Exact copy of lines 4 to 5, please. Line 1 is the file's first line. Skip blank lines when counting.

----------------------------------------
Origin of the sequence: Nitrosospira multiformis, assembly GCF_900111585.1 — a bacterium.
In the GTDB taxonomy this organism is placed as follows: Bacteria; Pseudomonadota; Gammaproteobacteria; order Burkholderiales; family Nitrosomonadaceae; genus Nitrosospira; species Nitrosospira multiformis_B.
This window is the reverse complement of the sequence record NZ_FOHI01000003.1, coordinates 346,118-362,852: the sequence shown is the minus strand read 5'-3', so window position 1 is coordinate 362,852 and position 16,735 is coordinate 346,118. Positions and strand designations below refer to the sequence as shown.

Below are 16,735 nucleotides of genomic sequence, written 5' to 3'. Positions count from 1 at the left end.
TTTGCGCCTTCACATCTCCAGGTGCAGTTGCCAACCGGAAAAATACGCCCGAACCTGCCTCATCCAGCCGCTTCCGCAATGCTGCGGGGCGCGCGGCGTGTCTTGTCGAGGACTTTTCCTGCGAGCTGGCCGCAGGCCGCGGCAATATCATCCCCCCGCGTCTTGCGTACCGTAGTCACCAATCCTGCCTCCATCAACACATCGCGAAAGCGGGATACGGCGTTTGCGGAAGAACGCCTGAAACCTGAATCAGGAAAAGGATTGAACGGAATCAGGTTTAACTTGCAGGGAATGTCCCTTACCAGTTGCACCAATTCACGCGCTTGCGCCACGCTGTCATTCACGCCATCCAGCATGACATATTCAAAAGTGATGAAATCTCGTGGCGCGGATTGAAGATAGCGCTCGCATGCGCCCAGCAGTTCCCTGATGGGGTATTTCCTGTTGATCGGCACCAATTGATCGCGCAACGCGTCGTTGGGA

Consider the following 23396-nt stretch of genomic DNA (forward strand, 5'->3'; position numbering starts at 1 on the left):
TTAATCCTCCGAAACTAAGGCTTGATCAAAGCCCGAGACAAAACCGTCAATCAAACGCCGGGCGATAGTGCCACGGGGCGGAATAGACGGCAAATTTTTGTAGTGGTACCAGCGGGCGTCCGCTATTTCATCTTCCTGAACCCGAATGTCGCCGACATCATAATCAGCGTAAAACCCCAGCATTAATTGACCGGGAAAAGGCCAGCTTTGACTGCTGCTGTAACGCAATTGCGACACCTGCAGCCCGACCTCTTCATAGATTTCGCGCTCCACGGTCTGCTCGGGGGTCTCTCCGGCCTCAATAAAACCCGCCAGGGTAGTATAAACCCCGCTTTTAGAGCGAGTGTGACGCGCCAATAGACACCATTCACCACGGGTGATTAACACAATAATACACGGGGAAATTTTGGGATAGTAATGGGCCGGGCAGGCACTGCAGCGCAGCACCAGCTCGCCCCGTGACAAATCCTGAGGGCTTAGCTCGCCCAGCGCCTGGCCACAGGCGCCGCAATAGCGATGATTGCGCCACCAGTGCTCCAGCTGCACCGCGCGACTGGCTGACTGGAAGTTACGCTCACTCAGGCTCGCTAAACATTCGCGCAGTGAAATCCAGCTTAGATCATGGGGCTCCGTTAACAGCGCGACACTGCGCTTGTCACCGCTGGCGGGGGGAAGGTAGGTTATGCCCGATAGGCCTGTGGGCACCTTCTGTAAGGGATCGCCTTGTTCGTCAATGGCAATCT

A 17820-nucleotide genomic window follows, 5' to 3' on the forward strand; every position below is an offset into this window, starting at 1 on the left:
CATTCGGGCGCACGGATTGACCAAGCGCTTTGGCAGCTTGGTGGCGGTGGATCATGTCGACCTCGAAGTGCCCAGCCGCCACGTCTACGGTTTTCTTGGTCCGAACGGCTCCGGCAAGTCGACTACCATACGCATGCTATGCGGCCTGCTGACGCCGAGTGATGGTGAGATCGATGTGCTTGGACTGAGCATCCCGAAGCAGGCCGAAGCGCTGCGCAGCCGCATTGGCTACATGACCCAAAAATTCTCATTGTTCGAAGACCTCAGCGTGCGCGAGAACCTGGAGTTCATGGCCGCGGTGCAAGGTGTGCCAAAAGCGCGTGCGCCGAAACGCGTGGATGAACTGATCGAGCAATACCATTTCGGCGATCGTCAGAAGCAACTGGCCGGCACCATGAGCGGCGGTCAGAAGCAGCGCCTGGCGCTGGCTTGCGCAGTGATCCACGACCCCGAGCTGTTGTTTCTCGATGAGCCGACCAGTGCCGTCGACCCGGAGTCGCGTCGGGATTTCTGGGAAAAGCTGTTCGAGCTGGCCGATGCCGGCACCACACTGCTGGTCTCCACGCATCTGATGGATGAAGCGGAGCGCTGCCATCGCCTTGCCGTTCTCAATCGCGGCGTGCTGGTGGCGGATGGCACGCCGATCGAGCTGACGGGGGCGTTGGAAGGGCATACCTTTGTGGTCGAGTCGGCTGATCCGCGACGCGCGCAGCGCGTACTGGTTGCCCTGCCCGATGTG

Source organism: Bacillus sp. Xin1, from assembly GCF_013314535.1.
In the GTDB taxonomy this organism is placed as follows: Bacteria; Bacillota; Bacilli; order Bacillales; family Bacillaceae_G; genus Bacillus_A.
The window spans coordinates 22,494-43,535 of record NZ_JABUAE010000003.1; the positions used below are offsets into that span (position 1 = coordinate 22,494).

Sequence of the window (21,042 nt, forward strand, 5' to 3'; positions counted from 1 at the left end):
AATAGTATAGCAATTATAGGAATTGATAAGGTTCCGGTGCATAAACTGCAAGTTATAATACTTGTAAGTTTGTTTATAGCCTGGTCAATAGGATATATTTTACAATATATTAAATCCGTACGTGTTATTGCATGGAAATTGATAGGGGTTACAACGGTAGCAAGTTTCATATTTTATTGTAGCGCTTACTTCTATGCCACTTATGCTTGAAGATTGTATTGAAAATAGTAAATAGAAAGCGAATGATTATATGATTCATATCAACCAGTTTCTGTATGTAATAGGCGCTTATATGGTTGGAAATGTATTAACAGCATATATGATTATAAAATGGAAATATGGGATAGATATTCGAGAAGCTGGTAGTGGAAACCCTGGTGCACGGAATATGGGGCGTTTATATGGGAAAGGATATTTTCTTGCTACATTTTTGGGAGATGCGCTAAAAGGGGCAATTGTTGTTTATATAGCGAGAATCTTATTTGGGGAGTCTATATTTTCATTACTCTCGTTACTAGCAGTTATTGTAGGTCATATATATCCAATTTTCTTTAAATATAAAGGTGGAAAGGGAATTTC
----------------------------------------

Below are 16,735 nucleotides of genomic sequence, written 5' to 3'. Positions count from 1 at the left end.
TTTGCGCCTTCACATCTCCAGGTGCAGTTGCCAACCGGAAAAATACGCCCGAACCTGCCTCATCCAGCCGCTTCCGCAATGCTGCGGGGCGCGCGGCGTGTCTTGTCGAGGACTTTTCCTGCGAGCTGGCCGCAGGCCGCGGCAATATCATCCCCCCGCGTCTTGCGTACCGTAGTCACCAATCCTGCCTCCATCAACACATCGCGAAAGCGGGATACGGCGTTTGCGGAAGAACGCCTGAAACCTGAATCAGGAAAAGGATTGAACGGAATCAGGTTTAACTTGCAGGGAATGTCCCTTACCAGTTGCACCAATTCACGCGCTTGCGCCACGCTGTCATTCACGCCATCCAGCATGACATATTCAAAAGTGATGAAATCTCGTGGCGCGGATTGAAGATAGCGCTCGCATGCGCCCAGCAGTTCCCTGATGGGGTATTTCCTGTTGATCGGCACCAATTGATCGCGCAACGCGTCGTTGGGA